BOWLING: It is controversial. Many people hold the view that, unless an amendment is created by legislation and approved by ratification, the Constitution should be followed based on what they perceive as the original intent of the Founders. But that can be tricky. There is an abundance of historical scholarship that tries to fathom, and argue for, exactly what the original intent of the founders actually was. This view is called “strict constructionist,” and it is sometimes at the heart of Supreme Court decisions. It is not really clear what Washington himself would have thought of this approach. In The Undelivered he did urge caution about changing too much too soon before the Constitution was given a chance to operate. He wrote: “I will barely suggest, whether it would not be the part of prudent men to observe it fully in movement, before they undertook to make such alterations, as might prevent a fair experiment of its effects?”
What else was controversial?
BOWLING: In The Undelivered, Washington called for an end to slavery in America as many other countries had already done. Washington wrote that he hoped legislators “will not continue slaves in one part of the globe, when they can become freemen in another.” Abolition of slavery was already a major issue between the northern and the southern states. Ultimately, the right of the southern states to continue slavery was accepted as the price of union. Washington, a slave holder himself, freed his slaves upon his death. But Washington’s agreement with other Founders to permit slavery was fundamentally at odds with the declaration that “all men are created equal.” It took another century for President Lincoln to finally abolish it. And, of course, as a nation we are still struggling to achieve a “more perfect union” where all are truly equal in fact and in practice.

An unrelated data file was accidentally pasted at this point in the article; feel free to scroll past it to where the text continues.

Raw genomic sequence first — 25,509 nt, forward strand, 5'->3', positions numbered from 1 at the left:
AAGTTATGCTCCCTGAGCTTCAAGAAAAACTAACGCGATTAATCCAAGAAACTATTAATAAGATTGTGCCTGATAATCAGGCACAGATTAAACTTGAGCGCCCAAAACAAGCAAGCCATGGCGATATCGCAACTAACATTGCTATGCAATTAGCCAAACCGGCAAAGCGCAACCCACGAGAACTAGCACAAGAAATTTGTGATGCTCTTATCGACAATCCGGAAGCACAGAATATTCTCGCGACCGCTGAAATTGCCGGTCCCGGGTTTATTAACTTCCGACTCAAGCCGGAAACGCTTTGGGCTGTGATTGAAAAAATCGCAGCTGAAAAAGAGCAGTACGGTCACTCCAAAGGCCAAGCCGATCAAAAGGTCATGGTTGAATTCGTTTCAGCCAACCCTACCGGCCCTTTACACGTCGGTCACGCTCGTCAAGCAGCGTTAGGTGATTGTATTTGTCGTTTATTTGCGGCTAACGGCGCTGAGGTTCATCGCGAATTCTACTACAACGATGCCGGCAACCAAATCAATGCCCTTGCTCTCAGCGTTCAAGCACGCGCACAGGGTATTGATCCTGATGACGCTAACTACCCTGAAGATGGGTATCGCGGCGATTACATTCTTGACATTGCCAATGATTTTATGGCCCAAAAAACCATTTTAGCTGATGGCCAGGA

KALLER: The politics at the time were very complicated. It is important to acknowledge that Washington’s vision for America in The Undelivered was bucking thousands of years of tyrannical traditions. Despite the reality of slavery, the lack of political standing of women, and myriad other deep and often tragic injustices, he and the other Founders created the possibility of an economically and religiously diverse, multi-racial society capable of overcoming deep divisions. We are still working to fulfill that vision.
What is the longest piece and smallest fragment that you have acquired?
KALLER: The longest are the full leaves. The smallest fragment is two lines from near the beginning of the speech, and we separately acquired the next three line fragment. Even together, the five lines are still not enough for us to figure out if the fragments are from page one or from the other side of the leave, page two!